With Indian cities emerging as the key drivers of economic growth, attention also needs to be paid to developing a robust public transportation system in them, observes Hardeep Singh Puri, Union Minister for Housing and Urban Affairs. Puri made these observations at a panel discussion moderated by Pratap Padode, Editor-in-Chief, CONSTRUCTION WORLD, and Aashish Chandorkar, Columnist, Swarajya, during the ‘InfraNirbhar Webinar Series’.
Highlights of the discussion…
From Metro Lite and Metro Neo, which technology will apply to which city? Do you see any execution risks, for example, issues between the Central and the State Governments?
If it were left entirely to state governments, they would all demand regular metros. The problem is that the metro system is capital-intensive and one needs to raise finances. Most of these projects are supported by financing from multilateral financial institutions. For example, we had to take a loan from the Japan Investment Cooperation Agency (JICA) for the Delhi Metro. Additionally, these capital-intensive projects need to be economically viable, because you have to pay the loan back within a stipulated period. While we politicians are very ambitious and want the best in infrastructure, we often shy away from the need to ensure that such projects become economically viable. For cities where the peak hour peak direction trips (PHPDT) is 15,000, Metro Lite is suitable; and for cities with up to 8,000 PHPDT, Metro Neo is suitable. In the case of Metro Lite, the cost per km comes to about Rs 1.2-1.4 billion per km; for Metro Neo, it is Rs 0.6-0.8 billion per km. However, while developing these projects, one needs to anticipate future growth and plan accordingly.
As for the issues between the centre and states, I wouldn’t say there are any major disputes. After I became a minister in September 2017, I’m only aware of one case where we had some tension with the state government, which I was able to resolve.
According to the Metro Rail Policy, 2017, we were supposed to have a comprehensive mobility plan and statutory body for the Unified Metropolitan Transport Authority (UMTA) to ensure an integrated approach in planning and management for seamless integration of the entire urban transport system. What is your view on this?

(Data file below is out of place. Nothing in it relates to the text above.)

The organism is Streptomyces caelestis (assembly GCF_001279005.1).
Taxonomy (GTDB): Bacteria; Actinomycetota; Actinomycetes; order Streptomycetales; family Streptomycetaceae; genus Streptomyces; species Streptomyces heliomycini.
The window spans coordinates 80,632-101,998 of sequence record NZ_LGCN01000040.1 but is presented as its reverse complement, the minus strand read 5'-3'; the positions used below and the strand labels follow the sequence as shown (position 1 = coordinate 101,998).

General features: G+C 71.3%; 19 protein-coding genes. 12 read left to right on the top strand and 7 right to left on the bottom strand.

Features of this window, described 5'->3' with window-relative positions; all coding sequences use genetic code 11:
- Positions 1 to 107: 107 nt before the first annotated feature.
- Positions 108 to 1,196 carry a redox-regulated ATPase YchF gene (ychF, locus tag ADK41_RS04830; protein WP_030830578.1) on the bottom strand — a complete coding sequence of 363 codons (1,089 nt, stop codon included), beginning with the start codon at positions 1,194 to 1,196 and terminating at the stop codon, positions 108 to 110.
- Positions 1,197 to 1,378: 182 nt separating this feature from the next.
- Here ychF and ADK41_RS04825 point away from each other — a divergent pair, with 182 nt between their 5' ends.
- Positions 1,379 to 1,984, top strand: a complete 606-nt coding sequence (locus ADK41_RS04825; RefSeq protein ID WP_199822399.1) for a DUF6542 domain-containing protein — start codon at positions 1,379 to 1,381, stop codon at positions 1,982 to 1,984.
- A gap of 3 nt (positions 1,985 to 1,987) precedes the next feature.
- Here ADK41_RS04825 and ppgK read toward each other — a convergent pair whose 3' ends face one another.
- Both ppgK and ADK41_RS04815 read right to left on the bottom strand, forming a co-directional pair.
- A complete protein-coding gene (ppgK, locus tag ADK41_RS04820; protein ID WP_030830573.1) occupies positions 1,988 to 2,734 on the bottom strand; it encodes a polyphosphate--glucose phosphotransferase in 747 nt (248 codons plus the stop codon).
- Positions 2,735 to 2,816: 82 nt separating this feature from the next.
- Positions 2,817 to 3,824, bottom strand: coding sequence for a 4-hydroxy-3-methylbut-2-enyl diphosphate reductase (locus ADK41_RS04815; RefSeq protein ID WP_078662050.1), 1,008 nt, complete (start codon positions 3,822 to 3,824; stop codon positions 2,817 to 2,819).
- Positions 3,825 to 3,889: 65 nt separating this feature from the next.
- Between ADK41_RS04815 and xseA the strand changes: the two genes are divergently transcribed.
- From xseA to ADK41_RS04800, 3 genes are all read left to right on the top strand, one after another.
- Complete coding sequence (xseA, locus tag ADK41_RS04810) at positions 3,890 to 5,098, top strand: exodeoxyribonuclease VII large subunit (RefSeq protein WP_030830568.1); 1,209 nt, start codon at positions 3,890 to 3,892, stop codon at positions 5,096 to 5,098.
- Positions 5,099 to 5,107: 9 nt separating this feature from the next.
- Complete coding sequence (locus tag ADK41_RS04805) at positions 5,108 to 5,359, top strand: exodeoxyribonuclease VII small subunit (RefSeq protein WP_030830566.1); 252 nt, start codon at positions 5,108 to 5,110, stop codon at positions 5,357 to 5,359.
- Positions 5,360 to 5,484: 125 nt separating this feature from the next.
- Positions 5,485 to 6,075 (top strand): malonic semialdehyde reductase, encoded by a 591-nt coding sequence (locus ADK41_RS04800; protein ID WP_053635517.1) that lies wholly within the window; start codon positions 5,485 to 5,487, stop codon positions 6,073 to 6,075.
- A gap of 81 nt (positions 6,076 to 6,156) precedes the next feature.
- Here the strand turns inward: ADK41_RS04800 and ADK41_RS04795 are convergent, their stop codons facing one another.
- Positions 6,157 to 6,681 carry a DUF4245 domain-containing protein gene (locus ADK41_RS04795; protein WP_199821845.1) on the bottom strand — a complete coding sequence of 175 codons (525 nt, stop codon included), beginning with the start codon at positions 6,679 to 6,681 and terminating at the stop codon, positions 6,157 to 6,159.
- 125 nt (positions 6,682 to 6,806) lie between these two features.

Let me give you the facts. Tamil Nadu, Kerala, Madhya Pradesh and Karnataka already have a UMTA and we are insisting on this for every project we now appraise. But I think the overall approach should be to use encouragement not “unless you do this”. Then, it becomes like the chicken and egg dilemma. So, I think it’s a good start and we are encouraging other states to have UMTA as well.
Is there a plan to extend any production or launch any other specific programmes to further incentivise Make in India?
Well, the overall philosophy right now is Atmanirbhar. And I am very happy to tell you that Indian-made metro coaches are being sold in Australia and Canada. We currently have 760 km of operational metro and in a few years, we will have another 1,046 km. But that’s not the real story.
The real story is that you are moving into a situation where, by 2030, you will have 600 million people living in our urban centres and all of them will require transport. So, we will have to develop 600-700 km of metro rail every year. These additional metro lines will be the story and will materialise through domestic manufacturing. They will create opportunities for people to manufacture in India. To promote this further, we have standardised the minimum local content required for rolling stock at 60 per cent, telecommunications 50 per cent, signalling 50 per cent, elevated civil works 90 per cent, structural works 80 per cent and electrical-mechanical works 60 per cent. Nearly 64 items have been identified to be sourced on Indian soil. There is a major process of indigenisation that we are encouraging. And the production-linked incentive (PLI) scheme will further incentivise the Make in India initiative.